Wall Street falls at open after Dow's record-breaking surge

(Reuters) - U.S. stocks tumbled 1 percent on Thursday in a broad-based decline led by energy shares, giving back some of the gains from a spectacular rally a day earlier that helped the blue-chip Dow Jones Industrial Average surge more than 1,000 points for the first time ever.

All the 11 S&P sectors fell more than 1 percent and all the 30 components of the Dow Jones Industrial Average <.DJI> were in the red.

A drop in oil prices led to a 2.21 percent drop in the energy index <.SPNY>, while technology <.SPLRCT> and consumer discretionary stocks <.SPLRCD> shed 1.54 percent and 1.77 percent, respectively.

At 9:48 a.m. ET the Dow Jones Industrial Average <.DJI> was down 387.30 points, or 1.69 percent, at 22,491.15, the S&P 500 <.SPX> was down 39.21 points, or 1.59 percent, at 2,428.49 and the Nasdaq Composite <.IXIC> was down 98.10 points, or 1.50 percent, at 6,456.25.

Wednesday's rebound, which also helped all three indexes notch their largest daily percentage gains in nearly a decade, was fueled by a strong U.S. holiday sales report, a jump in oil prices and investors reversing bets against a wide range of stocks after four days of declines.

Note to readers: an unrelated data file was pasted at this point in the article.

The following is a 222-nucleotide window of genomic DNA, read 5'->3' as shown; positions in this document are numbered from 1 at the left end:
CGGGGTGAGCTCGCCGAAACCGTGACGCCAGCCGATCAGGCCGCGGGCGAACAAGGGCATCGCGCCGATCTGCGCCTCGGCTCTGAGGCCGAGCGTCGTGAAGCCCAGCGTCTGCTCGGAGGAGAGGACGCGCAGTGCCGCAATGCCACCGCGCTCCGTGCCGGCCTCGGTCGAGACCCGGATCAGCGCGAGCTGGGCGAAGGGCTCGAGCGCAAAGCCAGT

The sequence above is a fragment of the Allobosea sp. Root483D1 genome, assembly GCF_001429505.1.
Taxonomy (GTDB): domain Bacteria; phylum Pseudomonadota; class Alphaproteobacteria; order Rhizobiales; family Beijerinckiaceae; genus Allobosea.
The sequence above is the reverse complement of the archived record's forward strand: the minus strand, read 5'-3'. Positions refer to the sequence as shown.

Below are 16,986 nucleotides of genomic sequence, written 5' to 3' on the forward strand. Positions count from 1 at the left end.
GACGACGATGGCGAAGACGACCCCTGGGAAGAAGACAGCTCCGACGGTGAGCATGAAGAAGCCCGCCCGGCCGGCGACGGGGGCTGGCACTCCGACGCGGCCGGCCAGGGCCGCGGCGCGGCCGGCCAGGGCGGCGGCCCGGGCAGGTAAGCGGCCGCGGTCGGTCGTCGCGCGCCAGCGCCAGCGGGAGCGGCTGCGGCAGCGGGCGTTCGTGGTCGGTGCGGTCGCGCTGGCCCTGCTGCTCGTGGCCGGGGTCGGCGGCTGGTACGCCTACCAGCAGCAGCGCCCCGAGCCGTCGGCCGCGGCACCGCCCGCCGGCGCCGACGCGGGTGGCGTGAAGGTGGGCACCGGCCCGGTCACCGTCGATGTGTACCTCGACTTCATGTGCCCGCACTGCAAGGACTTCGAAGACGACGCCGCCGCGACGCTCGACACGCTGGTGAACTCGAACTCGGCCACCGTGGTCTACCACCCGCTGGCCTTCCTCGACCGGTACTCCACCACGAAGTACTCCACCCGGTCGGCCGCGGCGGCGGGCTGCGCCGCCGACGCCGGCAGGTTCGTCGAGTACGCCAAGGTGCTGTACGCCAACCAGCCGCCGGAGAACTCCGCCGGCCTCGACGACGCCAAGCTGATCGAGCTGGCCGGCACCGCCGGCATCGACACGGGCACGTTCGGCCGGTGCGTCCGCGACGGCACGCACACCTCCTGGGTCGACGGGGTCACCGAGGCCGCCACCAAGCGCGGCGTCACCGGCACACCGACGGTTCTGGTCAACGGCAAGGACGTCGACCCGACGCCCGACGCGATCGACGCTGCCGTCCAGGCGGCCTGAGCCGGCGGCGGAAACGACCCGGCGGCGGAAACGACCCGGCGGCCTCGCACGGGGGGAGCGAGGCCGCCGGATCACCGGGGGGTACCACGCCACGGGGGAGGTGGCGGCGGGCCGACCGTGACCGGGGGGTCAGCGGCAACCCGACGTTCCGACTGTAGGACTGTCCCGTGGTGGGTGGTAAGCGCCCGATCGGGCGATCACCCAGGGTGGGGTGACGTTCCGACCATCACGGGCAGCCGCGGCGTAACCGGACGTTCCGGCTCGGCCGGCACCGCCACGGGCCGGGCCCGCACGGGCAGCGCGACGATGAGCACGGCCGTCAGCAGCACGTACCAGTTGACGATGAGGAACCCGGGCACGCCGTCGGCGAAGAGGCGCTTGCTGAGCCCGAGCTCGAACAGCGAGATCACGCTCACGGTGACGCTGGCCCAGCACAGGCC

The rally was because the market was very oversold and small investors mostly boosted the market higher, said Naeem Aslam, chief market analyst at Think Markets UK Ltd in London.

"Traders will be booking profits from the gains they made yesterday and that will be the major focus for investors," Aslam added.

Despite Wednesday's rally, the Dow and S&P are still down more than 10 percent for the month, on pace for their biggest monthly percentage drop since February 2009.

Weighing on sentiment was President Donald Trump's comment that he was prepared to wait as long as it takes to get funding for his U.S.-Mexico border wall, a demand that has triggered a partial shutdown of the federal government that is now in its fifth day.

Congress was scheduled to reconvene after a holiday break on Thursday and resume debate on the matter.

Separately, Reuters reported Trump is considering an executive order in the new year that would bar U.S. companies from using telecommunications equipment made by China's Huawei Technologies Co Ltd [HWT.UL] and ZTE.

This comes as China and the United States plan face-to-face consultations to resolve their trade dispute, which has rocked stock markets, along with concerns over slowing economic growth and rising interest rates.

After strong holiday sales report from Mastercard on Wednesday, investors will watch for the consumer confidence data due at 10:00 a.m. ET, which is likely to show the index fell to 133.7 in December from 135.7 in the month before.

Declining issues outnumbered advancers for a 5.52-to-1 ratio on the NYSE and for a 3.13-to-1 ratio on the Nasdaq.

The S&P index recorded no new 52-week highs and one new lows, while the Nasdaq recorded three new highs and 89 new lows.

(Reporting by Medha Singh in Bengaluru; Editing by Anil D'Silva)

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